“We don’t need more leaders. We need more followers. Wherever & however you can enter public life is ok.”
That tweet by Carol Coletta, president and CEO of CEOs for Cities, is a radical provocation in our age of the non-expert. The nation is gripped by the fantasy that the least-qualified, least-experienced among us make ideal leaders. Dissatisfaction — no, real anger — with the status quo, as opposed to informed ideas or policy experience, seems to define qualifications for public service.
This shouldn’t really come as a huge surprise. I guess moms have stopped telling their kids, “If you don’t have anything nice to say, don’t say anything.” Far too many of our public processes, from school board meetings to town halls, provide citizens with a forum to complain but not much else. Hand ‘em a mike and two minutes and they’ll unleash a torrent of opinion — but it’s unlikely anyone will step forward with constructive advice or proactive steps relating to budget cuts or the latest environmental action report.
There’s nothing inherently wrong with complaints — we’ve all got plenty to gripe about these days — and it is important that we have forums in which to air them. In just one recent week, for example (as illustrated in this beautiful infographic from Wired UK), New York City’s 311 number received 34,522 complaints, mostly having to do with rodents, noise and taxi cabs. So there is no shortage of problems to solve. But, increasingly, there is less time, and fewer resources and people, to do so.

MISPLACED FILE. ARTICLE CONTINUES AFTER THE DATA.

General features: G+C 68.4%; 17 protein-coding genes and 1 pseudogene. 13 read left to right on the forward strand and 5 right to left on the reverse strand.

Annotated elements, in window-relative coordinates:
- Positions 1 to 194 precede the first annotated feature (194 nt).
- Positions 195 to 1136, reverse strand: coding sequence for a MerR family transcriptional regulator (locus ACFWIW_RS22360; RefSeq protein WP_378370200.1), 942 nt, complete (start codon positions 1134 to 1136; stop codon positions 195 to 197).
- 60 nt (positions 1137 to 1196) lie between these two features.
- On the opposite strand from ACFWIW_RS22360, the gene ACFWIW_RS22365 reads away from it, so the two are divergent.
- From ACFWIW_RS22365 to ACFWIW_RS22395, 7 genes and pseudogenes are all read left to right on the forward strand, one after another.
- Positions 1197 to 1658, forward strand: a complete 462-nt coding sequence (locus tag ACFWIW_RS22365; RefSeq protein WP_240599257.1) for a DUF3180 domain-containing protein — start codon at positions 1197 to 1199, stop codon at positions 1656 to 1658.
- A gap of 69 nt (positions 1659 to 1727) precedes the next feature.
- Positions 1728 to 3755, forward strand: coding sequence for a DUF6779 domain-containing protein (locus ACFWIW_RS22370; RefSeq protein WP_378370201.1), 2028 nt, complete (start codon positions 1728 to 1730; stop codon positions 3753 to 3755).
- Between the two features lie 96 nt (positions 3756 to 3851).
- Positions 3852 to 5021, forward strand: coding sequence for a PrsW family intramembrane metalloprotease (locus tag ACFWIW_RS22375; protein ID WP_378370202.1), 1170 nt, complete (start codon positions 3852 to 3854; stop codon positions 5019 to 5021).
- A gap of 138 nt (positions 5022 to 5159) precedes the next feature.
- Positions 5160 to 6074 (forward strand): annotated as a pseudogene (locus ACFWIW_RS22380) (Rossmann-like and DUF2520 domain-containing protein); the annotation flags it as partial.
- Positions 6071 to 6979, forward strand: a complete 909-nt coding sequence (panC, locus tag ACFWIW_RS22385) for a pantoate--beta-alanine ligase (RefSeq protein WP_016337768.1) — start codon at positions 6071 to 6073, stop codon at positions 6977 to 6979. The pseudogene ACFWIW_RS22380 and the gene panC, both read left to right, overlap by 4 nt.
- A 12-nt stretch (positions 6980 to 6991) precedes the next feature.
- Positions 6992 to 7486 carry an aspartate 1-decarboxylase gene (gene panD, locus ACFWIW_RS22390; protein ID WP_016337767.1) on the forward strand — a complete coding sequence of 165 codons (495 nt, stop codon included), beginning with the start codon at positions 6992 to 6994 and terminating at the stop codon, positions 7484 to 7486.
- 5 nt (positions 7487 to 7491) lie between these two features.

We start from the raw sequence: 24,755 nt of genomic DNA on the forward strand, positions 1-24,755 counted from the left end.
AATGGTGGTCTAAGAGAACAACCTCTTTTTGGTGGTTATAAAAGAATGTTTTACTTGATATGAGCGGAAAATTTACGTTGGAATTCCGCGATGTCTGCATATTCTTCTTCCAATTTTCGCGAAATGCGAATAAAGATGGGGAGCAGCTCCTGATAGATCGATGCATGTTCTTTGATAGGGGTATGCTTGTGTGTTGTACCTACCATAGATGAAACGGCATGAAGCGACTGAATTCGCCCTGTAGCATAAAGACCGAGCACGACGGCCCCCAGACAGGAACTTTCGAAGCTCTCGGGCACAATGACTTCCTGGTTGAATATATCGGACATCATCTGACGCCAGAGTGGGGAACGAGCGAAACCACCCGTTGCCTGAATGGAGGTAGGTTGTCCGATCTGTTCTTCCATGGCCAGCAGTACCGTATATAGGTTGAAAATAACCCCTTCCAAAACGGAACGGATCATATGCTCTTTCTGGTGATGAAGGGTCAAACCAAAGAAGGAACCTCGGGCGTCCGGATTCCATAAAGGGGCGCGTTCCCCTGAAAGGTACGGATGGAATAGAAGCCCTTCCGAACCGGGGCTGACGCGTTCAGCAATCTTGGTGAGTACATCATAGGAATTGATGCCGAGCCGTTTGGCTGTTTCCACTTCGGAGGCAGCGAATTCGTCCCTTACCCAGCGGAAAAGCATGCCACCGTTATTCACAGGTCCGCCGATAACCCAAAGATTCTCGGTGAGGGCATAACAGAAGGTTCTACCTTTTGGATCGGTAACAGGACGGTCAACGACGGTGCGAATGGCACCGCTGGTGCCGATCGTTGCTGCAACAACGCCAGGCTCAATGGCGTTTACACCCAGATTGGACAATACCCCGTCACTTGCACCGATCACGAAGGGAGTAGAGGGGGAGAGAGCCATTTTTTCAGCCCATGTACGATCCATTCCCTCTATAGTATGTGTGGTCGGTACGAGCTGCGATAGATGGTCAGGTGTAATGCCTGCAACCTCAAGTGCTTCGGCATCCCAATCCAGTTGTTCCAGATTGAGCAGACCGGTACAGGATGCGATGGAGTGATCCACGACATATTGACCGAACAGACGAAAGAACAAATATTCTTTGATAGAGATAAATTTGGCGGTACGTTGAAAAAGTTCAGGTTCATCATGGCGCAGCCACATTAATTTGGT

What if there were a way to transform complaints into something positive and productive? What if we reframed the exchange to be less about adversity and more about cooperation and action? What if citizens were encouraged to offer their thoughts on how things from transit systems to city parks might be improved — as opposed to simply airing their grievances about all that was wrong with them?
That’s the beauty of Give a Minute, created as part of CEOs for Cities’ US Initiative by the media design firm Local Projects. Says Coletta, “We need more citizens who feel agency — that they can actually influence the future of their communities. Otherwise, there is complacency and resignation. Give a Minute encourages agency. Go ahead. Share your ideas. Change your city.”
In embracing a technology that nearly everyone now possesses — text messaging — Give a Minute provides a fast, cheap and easy way to share ideas, connect them together and make them happen. As Local Project’s Jake Barton, whose firm has excelled in previous participatory projects like StoryCorps, explains, “It’s like 311 for new ideas.”